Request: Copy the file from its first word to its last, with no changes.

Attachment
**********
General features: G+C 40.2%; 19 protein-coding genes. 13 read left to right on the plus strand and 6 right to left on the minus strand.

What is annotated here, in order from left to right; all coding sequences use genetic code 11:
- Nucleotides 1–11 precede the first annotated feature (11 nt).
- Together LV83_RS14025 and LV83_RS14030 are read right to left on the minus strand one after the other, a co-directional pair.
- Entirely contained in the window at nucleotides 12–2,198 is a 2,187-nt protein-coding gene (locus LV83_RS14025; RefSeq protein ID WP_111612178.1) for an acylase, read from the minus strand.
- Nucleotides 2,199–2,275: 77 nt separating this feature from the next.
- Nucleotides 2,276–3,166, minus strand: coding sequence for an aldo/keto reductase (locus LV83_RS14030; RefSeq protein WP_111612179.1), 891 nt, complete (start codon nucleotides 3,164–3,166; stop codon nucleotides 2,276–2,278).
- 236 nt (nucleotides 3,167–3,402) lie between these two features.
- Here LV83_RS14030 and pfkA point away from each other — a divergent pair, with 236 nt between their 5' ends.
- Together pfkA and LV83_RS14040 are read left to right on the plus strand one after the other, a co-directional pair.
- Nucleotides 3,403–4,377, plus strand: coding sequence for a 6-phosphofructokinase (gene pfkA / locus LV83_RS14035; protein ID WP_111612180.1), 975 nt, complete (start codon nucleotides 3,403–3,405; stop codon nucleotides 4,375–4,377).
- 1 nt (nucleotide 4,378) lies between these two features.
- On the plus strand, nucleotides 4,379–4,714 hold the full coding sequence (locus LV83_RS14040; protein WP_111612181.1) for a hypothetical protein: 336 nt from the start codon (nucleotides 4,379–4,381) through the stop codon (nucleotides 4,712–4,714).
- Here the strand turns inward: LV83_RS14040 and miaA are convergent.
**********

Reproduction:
General features: G+C 40.2%; 19 protein-coding genes. 13 read left to right on the plus strand and 6 right to left on the minus strand.

What is annotated here, in order from left to right; all coding sequences use genetic code 11:
- Nucleotides 1–11 precede the first annotated feature (11 nt).
- Together LV83_RS14025 and LV83_RS14030 are read right to left on the minus strand one after the other, a co-directional pair.
- Entirely contained in the window at nucleotides 12–2,198 is a 2,187-nt protein-coding gene (locus LV83_RS14025; RefSeq protein ID WP_111612178.1) for an acylase, read from the minus strand.
- Nucleotides 2,199–2,275: 77 nt separating this feature from the next.
- Nucleotides 2,276–3,166, minus strand: coding sequence for an aldo/keto reductase (locus LV83_RS14030; RefSeq protein WP_111612179.1), 891 nt, complete (start codon nucleotides 3,164–3,166; stop codon nucleotides 2,276–2,278).
- 236 nt (nucleotides 3,167–3,402) lie between these two features.
- Here LV83_RS14030 and pfkA point away from each other — a divergent pair, with 236 nt between their 5' ends.
- Together pfkA and LV83_RS14040 are read left to right on the plus strand one after the other, a co-directional pair.
- Nucleotides 3,403–4,377, plus strand: coding sequence for a 6-phosphofructokinase (gene pfkA / locus LV83_RS14035; protein ID WP_111612180.1), 975 nt, complete (start codon nucleotides 3,403–3,405; stop codon nucleotides 4,375–4,377).
- 1 nt (nucleotide 4,378) lies between these two features.
- On the plus strand, nucleotides 4,379–4,714 hold the full coding sequence (locus LV83_RS14040; protein WP_111612181.1) for a hypothetical protein: 336 nt from the start codon (nucleotides 4,379–4,381) through the stop codon (nucleotides 4,712–4,714).
- Here the strand turns inward: LV83_RS14040 and miaA are convergent.